Puntos de encuentro is an innovative task- and content-based textbook that rethinks Advanced Spanish instruction. Based on research on second language acquisition in the classroom, it combines language-as-discourse instruction with content-based learning.
Puntos de encuentro emphasizes the analysis of spoken and written texts drawn from real-world sources, such as journalism, history, literature, and film. Students reflect on language forms and functions in context; then, through task-based, collaborative activities, they process language and content at higher levels by synthesizing information, distinguishing opinions from facts, drawing comparisons, or debating points of view.
The source materials have been carefully selected to introduce students to relevant and engaging issues in the Spanish-speaking world, such as the environment, human rights, indigenism, immigration, or bilingualism. In order to understand these topics better, students are asked to compare Spanish-speaking societies with their own, promoting cross-cultural awareness.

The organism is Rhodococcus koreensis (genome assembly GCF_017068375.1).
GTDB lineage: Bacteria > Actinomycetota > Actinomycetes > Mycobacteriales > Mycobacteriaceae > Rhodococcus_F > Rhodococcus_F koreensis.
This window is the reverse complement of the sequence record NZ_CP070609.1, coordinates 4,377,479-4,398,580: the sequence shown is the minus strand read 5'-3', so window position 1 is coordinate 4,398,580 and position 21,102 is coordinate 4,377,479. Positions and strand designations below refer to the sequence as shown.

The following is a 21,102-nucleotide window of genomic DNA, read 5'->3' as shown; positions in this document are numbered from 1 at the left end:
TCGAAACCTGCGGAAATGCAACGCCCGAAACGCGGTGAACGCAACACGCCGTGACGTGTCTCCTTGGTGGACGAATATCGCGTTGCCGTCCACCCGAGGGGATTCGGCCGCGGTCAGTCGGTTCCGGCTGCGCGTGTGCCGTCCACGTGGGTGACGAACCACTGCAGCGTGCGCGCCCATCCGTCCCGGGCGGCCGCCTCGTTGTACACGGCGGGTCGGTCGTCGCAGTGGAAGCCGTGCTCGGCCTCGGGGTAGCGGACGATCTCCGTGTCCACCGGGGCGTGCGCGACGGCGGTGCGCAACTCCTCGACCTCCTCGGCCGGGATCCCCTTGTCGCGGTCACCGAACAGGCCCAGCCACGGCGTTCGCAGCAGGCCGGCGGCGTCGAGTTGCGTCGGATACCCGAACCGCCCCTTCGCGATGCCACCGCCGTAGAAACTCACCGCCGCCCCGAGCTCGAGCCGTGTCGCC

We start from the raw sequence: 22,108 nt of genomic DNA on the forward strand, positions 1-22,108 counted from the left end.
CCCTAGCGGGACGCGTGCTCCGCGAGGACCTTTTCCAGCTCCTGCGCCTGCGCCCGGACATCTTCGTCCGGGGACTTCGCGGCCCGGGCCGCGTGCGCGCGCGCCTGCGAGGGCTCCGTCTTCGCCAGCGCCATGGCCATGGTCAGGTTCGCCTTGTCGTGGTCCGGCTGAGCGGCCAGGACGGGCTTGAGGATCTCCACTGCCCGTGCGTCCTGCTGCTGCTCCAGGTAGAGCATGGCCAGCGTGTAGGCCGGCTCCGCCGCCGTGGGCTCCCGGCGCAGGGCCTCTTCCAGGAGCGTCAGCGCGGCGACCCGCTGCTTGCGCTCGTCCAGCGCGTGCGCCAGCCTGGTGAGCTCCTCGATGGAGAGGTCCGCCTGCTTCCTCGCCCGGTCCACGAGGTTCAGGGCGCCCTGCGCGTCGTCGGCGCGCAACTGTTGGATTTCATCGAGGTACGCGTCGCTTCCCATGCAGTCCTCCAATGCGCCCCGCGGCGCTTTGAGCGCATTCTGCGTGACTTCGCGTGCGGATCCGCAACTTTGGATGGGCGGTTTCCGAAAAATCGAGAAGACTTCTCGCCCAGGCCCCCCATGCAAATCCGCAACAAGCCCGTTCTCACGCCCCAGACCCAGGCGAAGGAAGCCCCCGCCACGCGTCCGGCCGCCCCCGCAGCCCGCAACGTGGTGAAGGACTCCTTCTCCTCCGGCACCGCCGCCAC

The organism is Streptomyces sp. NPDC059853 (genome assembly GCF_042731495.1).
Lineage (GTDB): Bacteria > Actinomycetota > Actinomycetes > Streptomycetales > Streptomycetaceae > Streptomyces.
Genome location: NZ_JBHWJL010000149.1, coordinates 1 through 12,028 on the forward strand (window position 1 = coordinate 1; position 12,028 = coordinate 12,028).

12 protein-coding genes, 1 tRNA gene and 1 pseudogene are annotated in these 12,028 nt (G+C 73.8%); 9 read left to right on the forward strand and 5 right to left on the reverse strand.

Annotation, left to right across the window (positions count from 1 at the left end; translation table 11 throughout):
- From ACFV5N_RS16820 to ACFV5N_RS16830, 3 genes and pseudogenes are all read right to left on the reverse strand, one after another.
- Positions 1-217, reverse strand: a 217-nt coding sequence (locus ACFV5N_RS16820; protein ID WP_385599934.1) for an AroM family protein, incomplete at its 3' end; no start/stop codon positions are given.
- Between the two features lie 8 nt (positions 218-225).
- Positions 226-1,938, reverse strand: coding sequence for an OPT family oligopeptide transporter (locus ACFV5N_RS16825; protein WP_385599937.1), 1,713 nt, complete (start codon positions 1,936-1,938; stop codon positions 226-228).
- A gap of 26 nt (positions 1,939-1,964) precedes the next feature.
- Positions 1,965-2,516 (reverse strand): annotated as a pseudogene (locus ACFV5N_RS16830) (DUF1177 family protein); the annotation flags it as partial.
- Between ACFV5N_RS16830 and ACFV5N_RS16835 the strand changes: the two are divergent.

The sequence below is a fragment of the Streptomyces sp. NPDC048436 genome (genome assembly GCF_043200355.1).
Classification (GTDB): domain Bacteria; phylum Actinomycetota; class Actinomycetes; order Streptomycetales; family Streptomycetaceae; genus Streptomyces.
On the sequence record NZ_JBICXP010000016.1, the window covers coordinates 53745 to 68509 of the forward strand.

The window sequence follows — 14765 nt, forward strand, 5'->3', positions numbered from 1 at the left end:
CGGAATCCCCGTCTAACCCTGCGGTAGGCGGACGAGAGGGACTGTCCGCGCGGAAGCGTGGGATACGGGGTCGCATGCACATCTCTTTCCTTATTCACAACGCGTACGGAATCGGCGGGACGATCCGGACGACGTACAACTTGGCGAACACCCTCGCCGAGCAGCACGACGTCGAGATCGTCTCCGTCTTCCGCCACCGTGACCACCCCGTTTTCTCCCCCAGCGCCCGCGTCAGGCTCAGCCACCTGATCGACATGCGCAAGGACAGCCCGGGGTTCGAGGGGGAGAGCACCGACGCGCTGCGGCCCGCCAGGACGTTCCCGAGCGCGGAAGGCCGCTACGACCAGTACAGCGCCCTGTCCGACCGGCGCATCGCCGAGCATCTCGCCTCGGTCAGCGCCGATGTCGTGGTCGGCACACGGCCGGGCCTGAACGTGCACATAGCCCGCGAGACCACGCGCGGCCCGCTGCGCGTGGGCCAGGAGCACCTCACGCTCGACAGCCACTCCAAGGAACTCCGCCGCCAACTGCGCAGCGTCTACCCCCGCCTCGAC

Using the analysis of complex, contemporary issues as means to achieve advanced proficiency in Spanish results in more language production and increased multicultural understanding, while enhancing critical thinking skills. This groundbreaking approach makes Puntos de encuentro unique among Advanced Spanish textbooks.
MarÌa J. de la Fuente holds a Ph.D. in Spanish and second language acquisition from Georgetown University. She is currently an associate professor at The George Washington University, where she directs the Spanish language program. The author of several research articles in the field of task-based language learning, she is the current Editor in Chief of the Open Journal of Modern Linguistics. She has also authored the task-based Spanish textbook Gente.
Beatriz Cobeta received her B.A. in Spanish language and literature and her M.A in teaching Spanish as a second language from the Universidad AutÛnoma de Madrid and the UNED, respectively. She has been a teaching instructor and coordinator of Spanish language at The George Washington University since 2007, and is also currently a research associate at Oberlin College.
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